when trying it out, and be sure to follow any applicable laws in your
* Don't do this if there's a line behind you.
* You might waste your time doing this, as Coca-Cola has distributed
new firmware to their vendors that would render these instructions
It doesn't tell you how to get a free can though...
Even if it were true, it's not in any way interesting or useful! I wish there was a hack to make them all dispense Diet Cherry Pepsi...
I've seen this list before, Its old and way out of date.
It worked for me. I went into the "Glurge Gallery" and uploaded all the glurge. Now our students are standing in front of the Coke machine weeping.
Am I the only one who is fascinated/ amused by the shear quantity of detail in this, such as
I've seen the insides of quite a few vending machines (and arcade games and pinball machines), and I've yet to see one that does not have the menu buttons on the inside.
The discription of what can be done in the menu sounds reasonable, but there should probably be more things that can be done, such as a bunch of self tests and settings for price and coin types.
This was discussed on the old board. It seems that it did work for some machines.
Just because you can't steal stuff doesn't mean it's still not useless.
Hey...here's something else really interesting and useful for all you "hackers": if you hold down that button on the outside of a smoke detector, it will run a test of its operational ability by emiting a loud and sustained beep for as long as the button is depressed.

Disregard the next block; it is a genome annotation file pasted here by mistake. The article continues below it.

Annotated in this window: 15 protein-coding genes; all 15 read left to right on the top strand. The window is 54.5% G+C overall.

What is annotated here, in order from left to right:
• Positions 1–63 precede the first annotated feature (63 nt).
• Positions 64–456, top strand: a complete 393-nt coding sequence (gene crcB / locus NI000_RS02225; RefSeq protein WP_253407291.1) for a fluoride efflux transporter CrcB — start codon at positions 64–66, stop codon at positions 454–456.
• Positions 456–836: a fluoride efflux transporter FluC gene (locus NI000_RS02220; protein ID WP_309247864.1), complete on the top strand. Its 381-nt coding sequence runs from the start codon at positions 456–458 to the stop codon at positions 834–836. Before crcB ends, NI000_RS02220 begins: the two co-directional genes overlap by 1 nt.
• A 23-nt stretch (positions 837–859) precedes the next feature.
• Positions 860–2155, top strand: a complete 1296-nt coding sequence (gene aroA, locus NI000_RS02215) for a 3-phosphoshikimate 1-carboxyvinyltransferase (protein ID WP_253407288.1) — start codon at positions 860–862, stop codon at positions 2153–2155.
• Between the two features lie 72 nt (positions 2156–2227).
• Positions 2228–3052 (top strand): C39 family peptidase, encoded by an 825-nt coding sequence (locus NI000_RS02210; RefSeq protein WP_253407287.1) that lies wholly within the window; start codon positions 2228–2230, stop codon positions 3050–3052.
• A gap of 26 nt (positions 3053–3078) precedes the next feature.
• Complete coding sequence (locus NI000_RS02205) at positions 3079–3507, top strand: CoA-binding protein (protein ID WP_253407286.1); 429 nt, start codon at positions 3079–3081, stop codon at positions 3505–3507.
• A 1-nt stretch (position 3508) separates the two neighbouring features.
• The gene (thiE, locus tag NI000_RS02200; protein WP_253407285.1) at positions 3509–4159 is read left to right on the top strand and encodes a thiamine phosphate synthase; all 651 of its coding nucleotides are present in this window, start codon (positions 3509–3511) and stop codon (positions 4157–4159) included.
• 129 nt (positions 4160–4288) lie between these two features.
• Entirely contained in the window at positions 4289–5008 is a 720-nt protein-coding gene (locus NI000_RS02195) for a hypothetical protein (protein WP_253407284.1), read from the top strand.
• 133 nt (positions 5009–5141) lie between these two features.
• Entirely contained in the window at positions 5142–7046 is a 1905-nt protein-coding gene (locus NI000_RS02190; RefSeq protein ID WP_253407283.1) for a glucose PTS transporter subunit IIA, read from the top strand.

I have no idea whether the OP is correct (if I still worked nights in an otherwise deserted building I'd be tempted to give it a go) but I can see the benefit of having a limited diagnostics procedure available for canteen employees who may be required to call for service, but may not be authorised to hold the key and access the cash box and the ability to alter the settings (vend value etc.) I see it as at least plausible.
Upon reading the title, did anyone else think of the scene in Silent Movie with the malfunctioning Coke machine?
Because that would be worth attempting to hack. :D
Most modern pinball machines (say around 1980 and newer) are surprisingly similar inside, and you could probably fit 95% or more of them into one of less than ten basic designs, maybe even less than five. The game board and associated mechanics may be different, but the basic controllers, tilt detectors, menu systems, coin mechanisms and standard parts like flipperts, bumpers and so on are the same.
There is absolutly nothing about "hacking" listed in these instructions.
and why would any vendor put "access" to "secret" information on the outside of a box.
if they only wanted people with access to the inside of the machine to have this info, it would only e accesable inside the machine.